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Ross Murray's Border Report
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Ross Murray
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is a freelance writer living in Stanstead, Quebec. You can reach him at ross_murray@sympatico.ca
Posted 02.08.11
Stanstead, Quebec

ROSS MURRAY

More words for that

Recently, I wrote about house words, the idiosyncratic vocabulary familiar only to those within our immediate circles. For example, there was this one from our house that I forgot: "cheese curtains," another name for cheese curds, aka "cheese turds."

I asked readers to send in their own examples, and the response was overwhelming (and by "overwhelming" I mean "way more than the time I asked for reader's bank account passwords.")

Whitney Collins, who runs the very funny website Errant Parent and its new sister website The Yellow Ham, submitted a number of examples, though I can never be sure if she's serious:

    Cat blood pebble: a Flintstone multivitamin with iron

    Go-go juice: coffee

    Big pink: the blanket everyone fights over in the den

Karen Cushing-MacPherson of Stanstead, QC demonstrated yet another way that house pets debase their owners. If you pass by her house you might hear someone calling out, "Wanna poopeepoo?" That's how they coax the kitties indoors with some soft canned cat food. So, if they have a whole tray of an assorted meat & seafood-flavoured cat foods, would that be a poopeepoo-pu platter?

Misheard words seem to play a large part in the creation of house words. My work colleague Meghan Corcoran Pero shared "crackinmelamp," used in her family as an all-purpose swear word. "My late Dutch grandmother was telling a story when she noticed a crack in her lamp. With the accent, we all thought she was swearing in Dutch as part of the story."

Mary Feree wrote via e-mail to tell me about "beast onion," which is someone in a bad mood.

"This came about when my older daughter was about three or so, and we used to read her a book about Hiram and his life on a farm. At one point the story says, 'Hiram never complained, even when a bee stung him.' Well, my daughter, being three and not well versed in how things sound, heard "beast onion," and it has stuck forever.

"My granddaughter used that expression once, and the people she was with thought she'd lost her mind. She came storming home, and demanded to know why we hadn't told her it was a family thing! Needless to say we all had a good laugh."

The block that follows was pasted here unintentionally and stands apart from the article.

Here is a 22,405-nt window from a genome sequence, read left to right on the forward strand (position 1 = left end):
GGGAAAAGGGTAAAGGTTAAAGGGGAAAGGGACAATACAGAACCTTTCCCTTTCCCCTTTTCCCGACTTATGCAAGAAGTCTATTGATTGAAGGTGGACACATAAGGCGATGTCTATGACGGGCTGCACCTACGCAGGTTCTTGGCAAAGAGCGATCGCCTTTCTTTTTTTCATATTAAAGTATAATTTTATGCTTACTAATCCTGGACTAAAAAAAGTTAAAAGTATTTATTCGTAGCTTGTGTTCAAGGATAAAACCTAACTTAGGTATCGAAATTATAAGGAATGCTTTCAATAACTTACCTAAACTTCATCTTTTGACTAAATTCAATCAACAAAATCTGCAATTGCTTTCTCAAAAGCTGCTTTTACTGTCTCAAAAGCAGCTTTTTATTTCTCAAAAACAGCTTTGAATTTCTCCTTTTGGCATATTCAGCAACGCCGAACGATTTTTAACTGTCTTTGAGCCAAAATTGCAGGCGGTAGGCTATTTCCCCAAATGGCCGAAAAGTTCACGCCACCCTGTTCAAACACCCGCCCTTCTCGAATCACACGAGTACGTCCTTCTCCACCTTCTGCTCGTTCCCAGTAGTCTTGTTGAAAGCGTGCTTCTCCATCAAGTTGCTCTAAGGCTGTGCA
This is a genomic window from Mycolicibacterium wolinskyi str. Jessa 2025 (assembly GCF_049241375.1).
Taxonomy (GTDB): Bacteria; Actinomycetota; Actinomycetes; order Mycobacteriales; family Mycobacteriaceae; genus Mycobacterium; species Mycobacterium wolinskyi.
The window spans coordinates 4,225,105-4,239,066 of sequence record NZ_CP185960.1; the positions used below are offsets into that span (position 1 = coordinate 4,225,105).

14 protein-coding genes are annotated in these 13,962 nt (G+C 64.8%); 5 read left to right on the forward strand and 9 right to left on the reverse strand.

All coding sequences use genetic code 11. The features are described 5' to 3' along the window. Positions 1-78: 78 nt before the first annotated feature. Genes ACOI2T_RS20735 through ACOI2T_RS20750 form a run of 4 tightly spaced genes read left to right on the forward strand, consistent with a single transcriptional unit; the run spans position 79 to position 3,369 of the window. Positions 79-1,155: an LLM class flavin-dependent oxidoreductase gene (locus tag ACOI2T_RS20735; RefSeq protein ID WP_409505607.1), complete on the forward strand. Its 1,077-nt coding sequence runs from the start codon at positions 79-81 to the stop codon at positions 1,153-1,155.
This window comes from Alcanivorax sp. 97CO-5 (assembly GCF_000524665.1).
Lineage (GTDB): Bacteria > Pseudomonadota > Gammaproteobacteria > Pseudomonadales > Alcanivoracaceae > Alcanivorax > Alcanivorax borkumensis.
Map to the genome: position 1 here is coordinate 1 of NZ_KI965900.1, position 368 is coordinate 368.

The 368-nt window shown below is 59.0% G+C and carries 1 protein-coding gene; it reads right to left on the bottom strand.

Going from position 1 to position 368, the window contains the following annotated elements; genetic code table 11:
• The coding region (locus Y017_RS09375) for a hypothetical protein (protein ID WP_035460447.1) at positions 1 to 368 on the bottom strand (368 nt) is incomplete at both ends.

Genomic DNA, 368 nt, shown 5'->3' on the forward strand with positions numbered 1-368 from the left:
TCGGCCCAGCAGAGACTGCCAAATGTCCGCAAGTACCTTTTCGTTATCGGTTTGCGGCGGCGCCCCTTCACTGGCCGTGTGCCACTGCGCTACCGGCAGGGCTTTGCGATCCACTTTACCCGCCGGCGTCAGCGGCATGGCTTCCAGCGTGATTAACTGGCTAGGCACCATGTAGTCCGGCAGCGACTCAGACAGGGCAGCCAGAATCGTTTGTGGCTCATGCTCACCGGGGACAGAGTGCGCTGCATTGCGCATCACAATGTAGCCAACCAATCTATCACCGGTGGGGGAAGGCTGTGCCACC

Ah, kids: fun to have, more fun to mess with.

Townships newspaper magnate (or is that magnatess? Magnato? Magnolia?) Sharon McCully wrote: "Our kids predated pampers and pull-ups, going directly from diapers to 'training pants' which we shortened to 'TPs.' To this day all our kids refer to their underwear as 'TPs,' much to the amusement of their spouses."

Fellow Record columnist Gordon Lambie offered a handful of house words.

Fat cat: "Usually our older cat, Pause, though also a general term for any cat that has reached adulthood."

Babycat: "Our younger cat, Percy. Also, any cat that has not yet aged enough to be a fat cat (ironically Babycat is now a fat cat)."

Wiibot: "Our Nintendo Wii."

The padpod: "The iPad."

Carol Mooney of Ayer's Cliff writes:

"For several years, five families have gotten together on Super Bowl Sunday to exchange small impractical gifts, enjoy dinner together, and hope the Super Bowl is interesting beyond halftime. One of the twenty-somethings recently coined the phrase "Supermas" to describe our annual ritual. It sounded religious to one friend I tried it out on."

And finally, one more from me: "combolumn": what you call a newspaper column when your readers do most of the work for you.

On the morning of Thursday, February 9, I'll be on hand with copies of my book and hopefully lots of fresh coffee at the North Hatley, QC Curling Club as part of the Senior Bonspiel. I've been invited to attend as "a person of interest," which sounds like someone the police are looking for regarding the theft of people's bank account information. Regardless, drop by and say hello. If you're interested in the breakfast or want to know more about the club, curling or what the heck a bonspiel is, contact Charles Davis at (819) 842-5022.

Ross Murray's collection, You're Not Going to Eat That, Are You?, is available in Quebec in area book stores and through www.townships.ca. He can be reached at ross_murray@sympatico.ca.

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